This is a shame because its benefits are great. The Eater of Worlds claims too much in return.
This pact is all about boosting your military. Your ground armies will do more damage, and your ships will fire faster. Telepaths will also produce naval capacity, allowing you to field vast fleets with ease.
The costs are where I draw the line. To begin, your military upkeep costs double if not at war. As you improve relations with the shroud being, this cost triples from base value.
If that wasn’t high enough, the 15-year cycle costs are worse.
Happiness debuffs of 20 or 40 percent on entire planets, Your highest level leader may perish, uninhabited worlds lose their resource deposits, and getting the shrouded crater on your inhabited worlds.
It goes without saying, but the Eater of Worlds hates pacifists and loves militarist empires. Even being at war will make them more likely to approach you for a covenant and improve relations at a steady rate if you do sign in with them.
Military civics will make them happy as well, such as: Citizen Service, Fanatic Purifiers, Barbaric Despoilers, and Distinguished Admiralty.
I don’t like this covenant, and I would advise you to steer clear of it. That is unless you want to take it because you feel like it is the right path for your empire’s story. There is one more that is worse, and you should never ever take.
End of Cycle
If you have not heard of the End of Cycle, count yourself lucky, and pray you do not meet this shroud entity.
Whenever you receive an offer for a shroud covenant, there is a two percent chance that the End of Cycle will appear and offer you a new deal. It offers you wealth and power beyond your wildest dreams.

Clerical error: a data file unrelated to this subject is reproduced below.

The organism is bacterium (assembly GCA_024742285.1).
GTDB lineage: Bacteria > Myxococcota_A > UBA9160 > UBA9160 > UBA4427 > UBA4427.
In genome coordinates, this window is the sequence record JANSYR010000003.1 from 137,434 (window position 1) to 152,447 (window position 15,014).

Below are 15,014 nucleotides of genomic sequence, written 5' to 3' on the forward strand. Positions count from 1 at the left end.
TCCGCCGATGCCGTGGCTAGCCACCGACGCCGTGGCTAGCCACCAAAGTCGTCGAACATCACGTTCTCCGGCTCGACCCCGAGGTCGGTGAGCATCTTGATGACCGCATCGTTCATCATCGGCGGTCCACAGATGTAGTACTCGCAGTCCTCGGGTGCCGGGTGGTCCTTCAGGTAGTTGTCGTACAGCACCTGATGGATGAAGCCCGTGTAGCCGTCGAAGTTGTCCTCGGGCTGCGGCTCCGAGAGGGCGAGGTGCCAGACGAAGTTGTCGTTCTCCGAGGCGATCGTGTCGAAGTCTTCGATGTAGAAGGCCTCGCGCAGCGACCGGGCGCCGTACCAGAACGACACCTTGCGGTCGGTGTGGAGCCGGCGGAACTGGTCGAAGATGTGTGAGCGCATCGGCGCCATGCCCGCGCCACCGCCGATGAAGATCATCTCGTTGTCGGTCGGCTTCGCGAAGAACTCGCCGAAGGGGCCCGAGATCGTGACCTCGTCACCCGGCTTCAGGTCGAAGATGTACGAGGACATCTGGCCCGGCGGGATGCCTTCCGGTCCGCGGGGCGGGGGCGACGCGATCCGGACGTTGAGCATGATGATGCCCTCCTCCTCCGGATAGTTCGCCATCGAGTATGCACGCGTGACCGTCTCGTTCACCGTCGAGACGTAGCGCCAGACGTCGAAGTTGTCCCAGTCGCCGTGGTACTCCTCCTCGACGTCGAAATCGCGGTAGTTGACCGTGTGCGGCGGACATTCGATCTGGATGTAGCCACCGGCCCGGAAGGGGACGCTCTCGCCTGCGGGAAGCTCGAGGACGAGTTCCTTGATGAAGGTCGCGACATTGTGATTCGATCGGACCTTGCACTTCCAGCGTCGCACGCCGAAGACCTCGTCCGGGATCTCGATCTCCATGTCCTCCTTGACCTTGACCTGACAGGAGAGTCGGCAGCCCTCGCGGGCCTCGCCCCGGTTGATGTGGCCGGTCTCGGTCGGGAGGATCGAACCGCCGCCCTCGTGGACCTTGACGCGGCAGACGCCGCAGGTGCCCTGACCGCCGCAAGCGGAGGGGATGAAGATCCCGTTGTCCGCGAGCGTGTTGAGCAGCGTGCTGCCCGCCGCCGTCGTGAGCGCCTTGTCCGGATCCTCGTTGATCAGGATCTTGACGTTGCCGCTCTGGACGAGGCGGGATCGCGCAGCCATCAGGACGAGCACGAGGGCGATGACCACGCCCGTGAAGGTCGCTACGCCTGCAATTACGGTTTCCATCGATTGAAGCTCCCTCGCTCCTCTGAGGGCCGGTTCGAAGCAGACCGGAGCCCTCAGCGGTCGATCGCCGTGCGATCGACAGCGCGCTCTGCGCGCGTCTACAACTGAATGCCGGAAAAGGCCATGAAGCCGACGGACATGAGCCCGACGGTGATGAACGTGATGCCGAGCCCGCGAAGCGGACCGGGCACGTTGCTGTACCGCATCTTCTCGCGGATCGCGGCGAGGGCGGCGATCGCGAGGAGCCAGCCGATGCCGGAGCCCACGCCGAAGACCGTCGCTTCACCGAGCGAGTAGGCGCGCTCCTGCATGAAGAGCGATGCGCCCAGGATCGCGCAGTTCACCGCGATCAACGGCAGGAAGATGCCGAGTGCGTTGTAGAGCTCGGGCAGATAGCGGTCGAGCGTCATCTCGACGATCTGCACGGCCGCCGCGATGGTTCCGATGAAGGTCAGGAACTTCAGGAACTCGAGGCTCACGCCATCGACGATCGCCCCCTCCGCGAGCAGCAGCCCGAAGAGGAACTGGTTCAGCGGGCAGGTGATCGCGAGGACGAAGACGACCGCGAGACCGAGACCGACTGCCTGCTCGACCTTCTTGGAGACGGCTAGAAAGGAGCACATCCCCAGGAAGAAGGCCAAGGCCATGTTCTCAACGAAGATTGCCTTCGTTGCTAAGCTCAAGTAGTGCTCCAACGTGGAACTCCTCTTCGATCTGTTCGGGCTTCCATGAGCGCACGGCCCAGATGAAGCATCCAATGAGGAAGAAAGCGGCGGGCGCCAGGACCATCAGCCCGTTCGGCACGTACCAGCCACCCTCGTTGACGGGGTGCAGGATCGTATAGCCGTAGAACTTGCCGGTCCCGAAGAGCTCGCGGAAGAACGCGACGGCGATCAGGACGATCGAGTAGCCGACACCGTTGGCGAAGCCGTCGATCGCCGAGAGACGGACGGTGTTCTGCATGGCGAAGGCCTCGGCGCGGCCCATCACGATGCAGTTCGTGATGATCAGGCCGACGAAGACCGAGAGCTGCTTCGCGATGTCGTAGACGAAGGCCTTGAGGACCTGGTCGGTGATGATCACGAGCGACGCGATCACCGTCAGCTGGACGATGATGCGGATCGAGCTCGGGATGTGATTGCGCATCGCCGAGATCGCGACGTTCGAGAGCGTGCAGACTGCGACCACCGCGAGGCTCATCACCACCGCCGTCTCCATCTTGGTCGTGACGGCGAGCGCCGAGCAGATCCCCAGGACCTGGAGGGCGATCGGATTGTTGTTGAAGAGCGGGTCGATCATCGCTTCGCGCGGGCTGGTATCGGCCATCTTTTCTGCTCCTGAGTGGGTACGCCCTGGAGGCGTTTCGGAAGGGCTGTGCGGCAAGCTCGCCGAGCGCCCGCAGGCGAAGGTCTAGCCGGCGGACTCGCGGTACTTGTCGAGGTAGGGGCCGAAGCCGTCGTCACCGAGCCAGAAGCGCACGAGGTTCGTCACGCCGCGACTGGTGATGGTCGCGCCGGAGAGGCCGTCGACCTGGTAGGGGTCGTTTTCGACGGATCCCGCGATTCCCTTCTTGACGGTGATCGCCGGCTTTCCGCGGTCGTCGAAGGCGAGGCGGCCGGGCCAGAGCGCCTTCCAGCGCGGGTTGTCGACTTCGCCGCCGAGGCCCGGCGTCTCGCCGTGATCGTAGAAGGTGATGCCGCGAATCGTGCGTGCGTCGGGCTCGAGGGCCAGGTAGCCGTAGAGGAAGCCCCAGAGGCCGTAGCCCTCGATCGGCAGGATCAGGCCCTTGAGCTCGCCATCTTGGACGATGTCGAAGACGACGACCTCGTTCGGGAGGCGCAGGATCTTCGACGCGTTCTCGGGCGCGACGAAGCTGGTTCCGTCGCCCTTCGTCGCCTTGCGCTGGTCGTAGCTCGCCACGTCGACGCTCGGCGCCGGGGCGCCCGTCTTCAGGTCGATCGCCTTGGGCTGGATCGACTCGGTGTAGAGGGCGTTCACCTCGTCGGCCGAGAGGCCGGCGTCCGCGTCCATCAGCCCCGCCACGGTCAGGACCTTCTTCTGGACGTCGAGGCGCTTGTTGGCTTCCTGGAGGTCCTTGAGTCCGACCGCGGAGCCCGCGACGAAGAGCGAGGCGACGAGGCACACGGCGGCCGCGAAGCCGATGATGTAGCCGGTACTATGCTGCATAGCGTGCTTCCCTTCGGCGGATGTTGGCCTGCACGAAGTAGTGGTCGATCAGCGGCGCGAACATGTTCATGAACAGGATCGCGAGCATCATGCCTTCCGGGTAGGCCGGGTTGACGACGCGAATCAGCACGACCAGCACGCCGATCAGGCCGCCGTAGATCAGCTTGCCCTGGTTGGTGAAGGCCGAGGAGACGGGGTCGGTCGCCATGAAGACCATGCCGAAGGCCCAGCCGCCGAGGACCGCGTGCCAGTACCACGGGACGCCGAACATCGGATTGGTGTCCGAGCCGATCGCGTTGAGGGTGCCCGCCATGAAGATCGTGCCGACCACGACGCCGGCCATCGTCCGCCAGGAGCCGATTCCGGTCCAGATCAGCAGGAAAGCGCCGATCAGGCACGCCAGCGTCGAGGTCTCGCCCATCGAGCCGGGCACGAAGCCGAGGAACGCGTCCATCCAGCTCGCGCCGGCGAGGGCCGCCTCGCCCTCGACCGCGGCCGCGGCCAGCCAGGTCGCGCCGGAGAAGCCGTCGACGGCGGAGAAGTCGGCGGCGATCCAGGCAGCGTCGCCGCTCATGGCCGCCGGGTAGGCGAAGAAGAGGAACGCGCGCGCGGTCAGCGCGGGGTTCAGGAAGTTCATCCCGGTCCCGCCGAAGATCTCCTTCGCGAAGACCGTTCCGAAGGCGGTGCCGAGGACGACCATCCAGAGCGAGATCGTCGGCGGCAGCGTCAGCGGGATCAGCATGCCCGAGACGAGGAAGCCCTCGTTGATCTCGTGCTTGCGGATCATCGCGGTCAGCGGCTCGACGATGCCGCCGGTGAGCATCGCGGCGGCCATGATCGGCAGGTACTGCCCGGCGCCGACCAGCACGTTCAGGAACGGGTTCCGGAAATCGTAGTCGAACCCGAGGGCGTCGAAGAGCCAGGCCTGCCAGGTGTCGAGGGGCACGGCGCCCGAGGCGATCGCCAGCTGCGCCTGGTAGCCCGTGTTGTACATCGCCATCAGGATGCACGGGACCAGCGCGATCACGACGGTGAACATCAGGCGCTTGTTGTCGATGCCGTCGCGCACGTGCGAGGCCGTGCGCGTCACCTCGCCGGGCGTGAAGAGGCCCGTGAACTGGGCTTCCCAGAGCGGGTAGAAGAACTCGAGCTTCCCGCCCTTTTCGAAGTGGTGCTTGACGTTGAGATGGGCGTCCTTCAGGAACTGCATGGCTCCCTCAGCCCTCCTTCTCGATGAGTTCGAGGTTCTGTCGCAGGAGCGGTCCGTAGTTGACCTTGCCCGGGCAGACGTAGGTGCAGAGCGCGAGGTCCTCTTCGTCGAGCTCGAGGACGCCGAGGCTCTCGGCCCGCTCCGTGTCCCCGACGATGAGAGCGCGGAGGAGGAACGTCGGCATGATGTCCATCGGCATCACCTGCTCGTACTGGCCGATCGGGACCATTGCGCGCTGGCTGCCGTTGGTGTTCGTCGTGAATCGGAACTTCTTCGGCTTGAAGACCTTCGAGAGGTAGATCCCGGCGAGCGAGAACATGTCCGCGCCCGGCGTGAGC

To the Cycle’s credit, it will provide you with those things. If you accept the deal, every one of the planets you control will receive a new modifier called Shroud-Marked.
The Cycle provides your empire with the following benefits:
- 100 percent increase in resources from orbital stations
- 100 percent resources from jobs
- 5 extra monthly influence
- 10 extra Starbase capacity
- 100 percent increased naval capacity
These are cheat code-level buffs to your empire. With bonuses like these, your empire will steamroll its competition. Remember, the shroud always collects its toll, and this toll is about as steep as it can get.
These boons will only last for 50 years. After that, the End of Cycle will come and collect.
For starters, you lose every single planet, ship, army, and starbase you own. Your species goes into exile on a random planet with almost no resources at all.
This new planet changes name to Exile, and all your old ones are now destroyed shrouded worlds. Out of the shroud worlds spawn huge entities that will set out into the galaxy and find new life to consume.
The rest of the galaxy has noticed what you have wrought upon them, and every empire will receive a -1000 opinion penalty towards your empire.
The end of cycle will now spread and destroy everything in its path, leaving you for last. This foe is difficult and, because of your weakened state, is almost impossible to defeat. Do not fly too close to the sun. Never take its deal.
That is everything you need to know about what is the best Shroud covenant in Stellaris.
If you have any questions or suggestions for this guide, please let us know in the comments section below. As always, have fun forging dark pacts in Stellaris.